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Published: October 20, 2023

Security 3-2-1 Week of 10/20/23

By Annie articles

3 Interesting Articles

AI will replace humans in cybersecurity. Our new job will be to protect it
Fortune: The rising influence of artificial intelligence (AI) in cybersecurity hints at a transition where AI might soon oversee primary defense mechanisms. With the AI software market expected to soar to $64 billion by 2024, and the acute scarcity of cybersecurity personnel (69 for every 100 job openings), AI’s assistance is crucial. However, this shift is causing an identity crisis among cybersecurity experts who have traditionally been the sole protectors. For now, while AI can automate routine processes and manage daily threats, human expertise is still required for high-stakes decisions and exceptional cases. Yet, as AI’s capabilities grow, the human role will pivot from instructing AI to safeguarding it from potential AI-targeted threats and ensuring it operates on high-quality data.

Damage Control: Addressing Reputational Harm After a Data Breach
Information Week: Data breaches carry substantial costs, including direct expenses and the more intangible reputational damage. The degree of reputational harm hinges on the nature of the data compromised, the organization’s sector, and the breach’s magnitude. Quantifying brand damage is intricate, but changes in stakeholder sentiment can be tracked through periodic brand research. A holistic crisis management plan, merging both technical and communication strategies, is vital. Effective post-breach communication is crucial, and errors like prematurely commenting or shifting blame can intensify brand harm. To ensure long-term brand restoration, organizations should undergo breach post-mortems, ideally with external perspectives, to improve their response tactics and enhance security defenses.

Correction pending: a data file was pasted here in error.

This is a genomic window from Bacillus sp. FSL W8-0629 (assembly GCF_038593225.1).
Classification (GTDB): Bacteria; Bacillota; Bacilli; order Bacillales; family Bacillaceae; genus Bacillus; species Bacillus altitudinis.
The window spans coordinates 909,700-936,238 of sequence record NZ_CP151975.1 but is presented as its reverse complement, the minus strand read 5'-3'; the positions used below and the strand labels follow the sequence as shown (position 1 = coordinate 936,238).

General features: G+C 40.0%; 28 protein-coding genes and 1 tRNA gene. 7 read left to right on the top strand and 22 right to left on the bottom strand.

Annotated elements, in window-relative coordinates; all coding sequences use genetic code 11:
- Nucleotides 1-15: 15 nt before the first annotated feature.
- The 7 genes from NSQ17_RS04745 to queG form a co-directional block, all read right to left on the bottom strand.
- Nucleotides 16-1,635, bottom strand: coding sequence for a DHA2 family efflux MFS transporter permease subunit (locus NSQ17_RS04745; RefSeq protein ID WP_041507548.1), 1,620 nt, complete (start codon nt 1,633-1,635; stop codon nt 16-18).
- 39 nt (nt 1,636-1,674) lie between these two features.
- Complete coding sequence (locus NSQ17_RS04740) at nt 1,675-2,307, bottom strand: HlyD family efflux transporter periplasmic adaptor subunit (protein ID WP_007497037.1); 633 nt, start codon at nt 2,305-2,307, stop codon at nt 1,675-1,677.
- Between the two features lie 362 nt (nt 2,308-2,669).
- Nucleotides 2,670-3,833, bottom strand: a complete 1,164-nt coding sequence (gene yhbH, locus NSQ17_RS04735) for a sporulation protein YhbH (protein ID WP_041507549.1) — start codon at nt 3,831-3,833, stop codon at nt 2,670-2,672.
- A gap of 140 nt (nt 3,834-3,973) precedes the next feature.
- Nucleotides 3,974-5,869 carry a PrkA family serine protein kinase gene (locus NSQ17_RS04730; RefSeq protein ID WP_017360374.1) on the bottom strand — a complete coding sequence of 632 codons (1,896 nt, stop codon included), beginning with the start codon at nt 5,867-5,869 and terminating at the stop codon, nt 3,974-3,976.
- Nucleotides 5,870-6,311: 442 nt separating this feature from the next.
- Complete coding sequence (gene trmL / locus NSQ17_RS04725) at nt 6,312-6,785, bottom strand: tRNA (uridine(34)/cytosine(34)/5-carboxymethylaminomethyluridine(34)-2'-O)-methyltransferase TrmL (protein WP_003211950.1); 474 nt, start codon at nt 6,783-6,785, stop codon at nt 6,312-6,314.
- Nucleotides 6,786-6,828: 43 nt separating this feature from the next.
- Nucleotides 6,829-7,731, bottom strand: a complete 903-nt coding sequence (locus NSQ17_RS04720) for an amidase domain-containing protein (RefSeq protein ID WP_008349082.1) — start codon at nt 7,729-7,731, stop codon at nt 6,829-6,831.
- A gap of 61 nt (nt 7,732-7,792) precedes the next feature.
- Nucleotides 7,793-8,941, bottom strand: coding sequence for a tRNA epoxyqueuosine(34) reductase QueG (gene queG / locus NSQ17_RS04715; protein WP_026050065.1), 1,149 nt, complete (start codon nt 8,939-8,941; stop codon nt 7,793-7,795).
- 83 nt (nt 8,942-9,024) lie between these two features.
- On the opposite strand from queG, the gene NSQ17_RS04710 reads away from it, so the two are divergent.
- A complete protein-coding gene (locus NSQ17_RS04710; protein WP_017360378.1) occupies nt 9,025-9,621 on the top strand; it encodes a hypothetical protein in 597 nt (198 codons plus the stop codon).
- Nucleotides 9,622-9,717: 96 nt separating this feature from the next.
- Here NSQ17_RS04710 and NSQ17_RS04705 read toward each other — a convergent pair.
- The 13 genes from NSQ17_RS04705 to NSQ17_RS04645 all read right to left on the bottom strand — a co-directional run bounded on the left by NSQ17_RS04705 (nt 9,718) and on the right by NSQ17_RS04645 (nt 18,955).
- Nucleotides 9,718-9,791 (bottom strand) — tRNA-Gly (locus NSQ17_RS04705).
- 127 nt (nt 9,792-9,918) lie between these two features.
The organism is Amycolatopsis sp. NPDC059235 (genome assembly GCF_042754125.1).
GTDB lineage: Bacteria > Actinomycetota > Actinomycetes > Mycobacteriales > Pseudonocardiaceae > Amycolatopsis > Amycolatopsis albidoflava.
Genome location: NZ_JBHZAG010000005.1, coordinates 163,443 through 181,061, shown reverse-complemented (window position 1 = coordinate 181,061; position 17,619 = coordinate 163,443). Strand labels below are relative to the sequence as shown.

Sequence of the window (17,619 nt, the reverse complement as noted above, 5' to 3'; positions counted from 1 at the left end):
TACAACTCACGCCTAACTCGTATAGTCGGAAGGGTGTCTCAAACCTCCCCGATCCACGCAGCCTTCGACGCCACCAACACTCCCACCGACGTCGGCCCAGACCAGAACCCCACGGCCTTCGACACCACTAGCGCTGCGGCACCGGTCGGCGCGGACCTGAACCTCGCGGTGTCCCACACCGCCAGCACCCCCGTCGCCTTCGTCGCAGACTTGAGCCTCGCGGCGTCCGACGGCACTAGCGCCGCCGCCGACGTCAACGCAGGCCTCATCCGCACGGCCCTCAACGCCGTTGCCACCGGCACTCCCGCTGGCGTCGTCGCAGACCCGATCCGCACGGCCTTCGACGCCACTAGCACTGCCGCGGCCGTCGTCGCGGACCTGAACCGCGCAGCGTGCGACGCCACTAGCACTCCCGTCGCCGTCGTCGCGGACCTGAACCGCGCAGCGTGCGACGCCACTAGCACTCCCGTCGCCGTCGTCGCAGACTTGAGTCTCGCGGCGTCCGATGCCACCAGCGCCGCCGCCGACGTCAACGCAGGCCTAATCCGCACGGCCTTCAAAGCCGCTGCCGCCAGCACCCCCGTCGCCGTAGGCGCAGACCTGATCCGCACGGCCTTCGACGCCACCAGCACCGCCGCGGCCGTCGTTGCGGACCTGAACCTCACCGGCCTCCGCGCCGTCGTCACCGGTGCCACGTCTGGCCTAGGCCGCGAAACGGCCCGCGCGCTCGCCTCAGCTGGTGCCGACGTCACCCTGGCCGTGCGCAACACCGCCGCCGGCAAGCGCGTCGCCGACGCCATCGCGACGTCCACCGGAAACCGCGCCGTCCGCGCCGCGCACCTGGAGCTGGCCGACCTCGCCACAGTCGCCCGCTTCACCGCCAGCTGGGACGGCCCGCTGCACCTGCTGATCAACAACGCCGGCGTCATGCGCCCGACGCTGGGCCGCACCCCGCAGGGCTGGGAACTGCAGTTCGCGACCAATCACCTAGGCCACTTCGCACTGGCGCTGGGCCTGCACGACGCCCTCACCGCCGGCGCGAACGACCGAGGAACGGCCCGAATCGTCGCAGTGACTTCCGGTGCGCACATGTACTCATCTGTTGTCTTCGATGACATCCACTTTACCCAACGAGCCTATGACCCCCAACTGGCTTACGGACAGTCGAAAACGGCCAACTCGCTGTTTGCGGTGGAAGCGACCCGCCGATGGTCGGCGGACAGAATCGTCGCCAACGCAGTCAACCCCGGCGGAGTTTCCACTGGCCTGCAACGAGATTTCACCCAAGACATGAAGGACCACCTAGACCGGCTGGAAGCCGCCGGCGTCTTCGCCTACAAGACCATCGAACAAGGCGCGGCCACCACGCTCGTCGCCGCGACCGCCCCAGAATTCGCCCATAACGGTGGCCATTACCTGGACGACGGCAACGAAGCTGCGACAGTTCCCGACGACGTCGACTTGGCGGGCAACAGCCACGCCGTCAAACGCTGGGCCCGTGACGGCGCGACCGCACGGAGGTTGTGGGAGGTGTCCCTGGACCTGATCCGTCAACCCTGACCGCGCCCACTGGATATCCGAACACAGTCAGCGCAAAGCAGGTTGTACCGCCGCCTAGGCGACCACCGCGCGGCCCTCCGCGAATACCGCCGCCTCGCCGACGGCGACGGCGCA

Uber’s Ex-CISO Appeals Conviction Over 2016 Data Breach
Dark Reading: Former Uber CISO Joseph Sullivan’s conviction regarding a 2016 data breach has been challenged, with his lawyers contending it endangers the use of bug bounty programs by corporations. Sullivan’s defense team views the conviction as based on shaky grounds concerning his responsibilities during his tenure at Uber. The heart of the matter is a $100,000 payment Sullivan authorized to two hackers, which he described as a bug bounty — a common practice where companies reward individuals for pointing out security vulnerabilities. However, prosecutors see this payment as a cover-up of the breach. Many in the industry perceive the treatment of CISOs like Sullivan as scapegoats for broader corporate security failures. The appeal process is ongoing, with a decision expected in 2024.

2 Stats You Should Know

Nearly half of cybersecurity leaders will change jobs by 2025, 25% for different roles entirely, due to work-related stress.(source)

A recent survey shows that only 28% of IT Directors are extremely confident they have the right people in place to execute an effective approach to risk management. (source)

1 More Thing

A little humor for #CyberSecurityAwarenessMonth (source)

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Charles M.


Charlies is a 14 year cyber security expert. He started his career in the U.S. armed forces and then transitioned into commercial roles. A security engineer by training, he's well-versed in tool deployment and administration.

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